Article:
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Jody Forrester
Guns Under the Bed: Memories of a Young Revolutionary

Adult; Memoir; (Market)

It is 1969 and Jody A. Forrester is in her late teens, transitioning from sixties love child to pacifist anti-Vietnam War activist to an ardent revolutionary. Guns Under the Bed: Memories of a Young Revolutionary, revolves around her three years in the Revolutionary Union, a Communist organization advocating armed overthrow of the ruling class. In readiness for the uprising, she sleeps with two rifles underneath her bed. One of millions protesting the war, what sets Jody apart her from her peers is her decision to join a group espousing Mao Tse Tung’s ideology of class war. But why? How does she come to embrace violence as the only solution to the inequities inherent in a capitalist empire? To answer that question, Jody goes into her past, and in the process comes to realize that what she always thought of as political is also deeply personal. More than a coming-of-age story, this memoir tells the more universal truths about seeking a sense of belonging not found in her family with themes of shame, pride, secrecy, self-valuation, and self-acceptance explored in context of the culture and politics of that volatile period in American history.
How does one become a happily married, middle-class chiropractor after spending years in a communist group? In this galvanizing debut memoir, short story author Forrester takes readers behind the scenes of her college years in a communist group. She begins in 1960s lower-middle-class Los Angeles, skillfully illustrating how idealistic young college students can easily get sucked into extremist groups. Anti-Vietnam war protests (“Hey, hey, LBJ, how many kids did you kill today?”) and drug experimentation lead her to join the radical communist group the Revolutionary Union. In 1969, Forrester quickly evolves from a middle-class teenager to sleeping with a “30-ought-6 and a M1 rifle” under her bed—and, after leaving the group in 1972, she feels she’s lost part of her family.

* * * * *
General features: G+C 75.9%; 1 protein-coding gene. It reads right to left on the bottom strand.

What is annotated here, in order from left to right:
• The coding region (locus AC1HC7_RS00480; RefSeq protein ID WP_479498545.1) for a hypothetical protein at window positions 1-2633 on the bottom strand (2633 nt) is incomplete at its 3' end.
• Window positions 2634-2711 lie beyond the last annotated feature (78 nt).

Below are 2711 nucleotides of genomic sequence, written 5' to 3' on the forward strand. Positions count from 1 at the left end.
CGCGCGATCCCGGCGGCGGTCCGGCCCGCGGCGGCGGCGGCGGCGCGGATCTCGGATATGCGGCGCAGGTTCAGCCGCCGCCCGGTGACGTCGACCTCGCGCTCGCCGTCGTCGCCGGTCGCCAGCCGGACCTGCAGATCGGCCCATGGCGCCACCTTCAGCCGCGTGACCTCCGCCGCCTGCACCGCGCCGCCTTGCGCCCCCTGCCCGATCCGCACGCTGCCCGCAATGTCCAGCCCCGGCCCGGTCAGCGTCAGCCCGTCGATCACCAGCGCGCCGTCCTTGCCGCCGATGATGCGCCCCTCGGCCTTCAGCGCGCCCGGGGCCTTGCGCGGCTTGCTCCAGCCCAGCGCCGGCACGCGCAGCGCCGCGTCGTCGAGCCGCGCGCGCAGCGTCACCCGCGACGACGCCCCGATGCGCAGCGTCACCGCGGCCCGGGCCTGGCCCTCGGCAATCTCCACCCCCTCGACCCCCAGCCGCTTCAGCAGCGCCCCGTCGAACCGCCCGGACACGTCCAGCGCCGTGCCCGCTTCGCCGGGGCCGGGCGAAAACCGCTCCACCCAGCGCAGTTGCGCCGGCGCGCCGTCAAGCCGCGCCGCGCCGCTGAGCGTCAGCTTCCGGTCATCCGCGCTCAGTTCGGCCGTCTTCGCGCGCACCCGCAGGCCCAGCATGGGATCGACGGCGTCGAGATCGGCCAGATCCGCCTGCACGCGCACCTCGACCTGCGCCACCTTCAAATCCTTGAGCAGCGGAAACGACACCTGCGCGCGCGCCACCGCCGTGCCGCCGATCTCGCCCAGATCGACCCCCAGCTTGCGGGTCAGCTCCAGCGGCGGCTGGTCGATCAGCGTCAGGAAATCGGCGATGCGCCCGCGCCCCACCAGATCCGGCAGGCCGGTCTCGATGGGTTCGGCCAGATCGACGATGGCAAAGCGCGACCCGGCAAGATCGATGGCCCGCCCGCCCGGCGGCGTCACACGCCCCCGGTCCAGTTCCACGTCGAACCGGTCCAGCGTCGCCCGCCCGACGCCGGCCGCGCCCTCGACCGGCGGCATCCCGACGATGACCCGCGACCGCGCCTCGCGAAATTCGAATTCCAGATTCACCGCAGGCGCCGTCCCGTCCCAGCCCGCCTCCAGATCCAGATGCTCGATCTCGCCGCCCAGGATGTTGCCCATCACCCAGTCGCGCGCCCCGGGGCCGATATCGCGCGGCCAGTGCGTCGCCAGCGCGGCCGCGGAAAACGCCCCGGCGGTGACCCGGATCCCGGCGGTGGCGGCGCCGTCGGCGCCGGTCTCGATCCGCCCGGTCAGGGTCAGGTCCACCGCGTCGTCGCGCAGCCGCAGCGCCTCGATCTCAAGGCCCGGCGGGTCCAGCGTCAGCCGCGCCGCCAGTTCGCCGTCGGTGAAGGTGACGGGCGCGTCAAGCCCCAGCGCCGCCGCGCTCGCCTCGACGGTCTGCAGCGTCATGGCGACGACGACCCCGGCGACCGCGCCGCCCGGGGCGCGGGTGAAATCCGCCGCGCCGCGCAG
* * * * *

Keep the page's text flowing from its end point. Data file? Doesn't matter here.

A born storyteller whose prose immediately draws readers in, Forrester vividly portrays the fear of crouching in the dark with guns in case of a police raid, the horrors of being sexually assaulted by a babysitter’s husband, and the heartbreak of romantic betrayal and a subsequent abortion (which, pre-Roe v. Wade, required psychiatrist approval). She also skillfully outlines what can happen when starry-eyed teenage idealism meets bad actors—and the sometimes-lifelong results (in Forrester’s case, difficulty finding employment and an FBI investigation). Her skillfully crafted prose is studded with evocative, tender details (her hospitalized grandmother “looked like a wizened overripe potato. I cried to see her laboring for each breath”; she follows a women’s lib group’s instructions for masturbation “as though piecing together a balsa airplane”).

At the outset of this gripping account, Forrester muses, “I decided it was time to reclaim those lost years, to learn more about how I got there, and how I got from there to here.” She adeptly records how, despite her early choices closing some doors, they contributed to her becoming a strong, determined woman and led her to discover a happily-ever-after with her husband and two daughters. Readers will devour this deeply honest and heartfelt memoir.

Takeaway: This insightful and incisive memoir brings the ’60s to life and powerfully illustrates what it’s like to be radicalized—and deradicalized.

Great for fans of: Patricia Campbell Heart and Alvin Moscow’s Every Secret Thing, Bill Ayers’s Fugitive Days, Hari Kunzru’s My Revolutions.

Production grades
Cover: A
Design and typography: A
Illustrations: N/A
Editing: A+
Marketing copy: A+